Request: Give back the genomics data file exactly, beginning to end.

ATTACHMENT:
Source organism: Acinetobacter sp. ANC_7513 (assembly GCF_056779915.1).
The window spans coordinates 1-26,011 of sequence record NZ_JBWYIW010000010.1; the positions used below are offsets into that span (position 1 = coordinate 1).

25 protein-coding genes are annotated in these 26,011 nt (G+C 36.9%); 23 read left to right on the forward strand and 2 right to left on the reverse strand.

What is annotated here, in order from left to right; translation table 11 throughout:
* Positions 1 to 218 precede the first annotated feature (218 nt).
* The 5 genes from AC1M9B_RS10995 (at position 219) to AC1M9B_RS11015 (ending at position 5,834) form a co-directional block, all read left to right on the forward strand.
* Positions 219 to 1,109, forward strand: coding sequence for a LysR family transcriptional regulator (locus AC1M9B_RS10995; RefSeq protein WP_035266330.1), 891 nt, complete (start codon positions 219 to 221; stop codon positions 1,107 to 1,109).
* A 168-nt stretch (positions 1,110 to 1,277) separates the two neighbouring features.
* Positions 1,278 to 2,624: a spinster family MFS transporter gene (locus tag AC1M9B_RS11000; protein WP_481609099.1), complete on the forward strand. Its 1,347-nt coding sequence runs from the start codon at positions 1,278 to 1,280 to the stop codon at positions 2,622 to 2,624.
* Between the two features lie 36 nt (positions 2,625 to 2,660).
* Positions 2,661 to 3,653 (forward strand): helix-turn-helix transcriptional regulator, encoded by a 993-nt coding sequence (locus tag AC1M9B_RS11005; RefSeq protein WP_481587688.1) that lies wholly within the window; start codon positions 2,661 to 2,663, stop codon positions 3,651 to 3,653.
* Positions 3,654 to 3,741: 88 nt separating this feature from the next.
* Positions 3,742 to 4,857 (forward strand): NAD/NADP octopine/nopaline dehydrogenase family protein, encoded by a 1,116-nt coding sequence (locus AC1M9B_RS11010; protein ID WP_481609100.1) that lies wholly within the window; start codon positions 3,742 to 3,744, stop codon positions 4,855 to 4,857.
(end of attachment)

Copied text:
Source organism: Acinetobacter sp. ANC_7513 (assembly GCF_056779915.1).
The window spans coordinates 1-26,011 of sequence record NZ_JBWYIW010000010.1; the positions used below are offsets into that span (position 1 = coordinate 1).

25 protein-coding genes are annotated in these 26,011 nt (G+C 36.9%); 23 read left to right on the forward strand and 2 right to left on the reverse strand.

What is annotated here, in order from left to right; translation table 11 throughout:
* Positions 1 to 218 precede the first annotated feature (218 nt).
* The 5 genes from AC1M9B_RS10995 (at position 219) to AC1M9B_RS11015 (ending at position 5,834) form a co-directional block, all read left to right on the forward strand.
* Positions 219 to 1,109, forward strand: coding sequence for a LysR family transcriptional regulator (locus AC1M9B_RS10995; RefSeq protein WP_035266330.1), 891 nt, complete (start codon positions 219 to 221; stop codon positions 1,107 to 1,109).
* A 168-nt stretch (positions 1,110 to 1,277) separates the two neighbouring features.
* Positions 1,278 to 2,624: a spinster family MFS transporter gene (locus tag AC1M9B_RS11000; protein WP_481609099.1), complete on the forward strand. Its 1,347-nt coding sequence runs from the start codon at positions 1,278 to 1,280 to the stop codon at positions 2,622 to 2,624.
* Between the two features lie 36 nt (positions 2,625 to 2,660).
* Positions 2,661 to 3,653 (forward strand): helix-turn-helix transcriptional regulator, encoded by a 993-nt coding sequence (locus tag AC1M9B_RS11005; RefSeq protein WP_481587688.1) that lies wholly within the window; start codon positions 2,661 to 2,663, stop codon positions 3,651 to 3,653.
* Positions 3,654 to 3,741: 88 nt separating this feature from the next.
* Positions 3,742 to 4,857 (forward strand): NAD/NADP octopine/nopaline dehydrogenase family protein, encoded by a 1,116-nt coding sequence (locus AC1M9B_RS11010; protein ID WP_481609100.1) that lies wholly within the window; start codon positions 3,742 to 3,744, stop codon positions 4,855 to 4,857.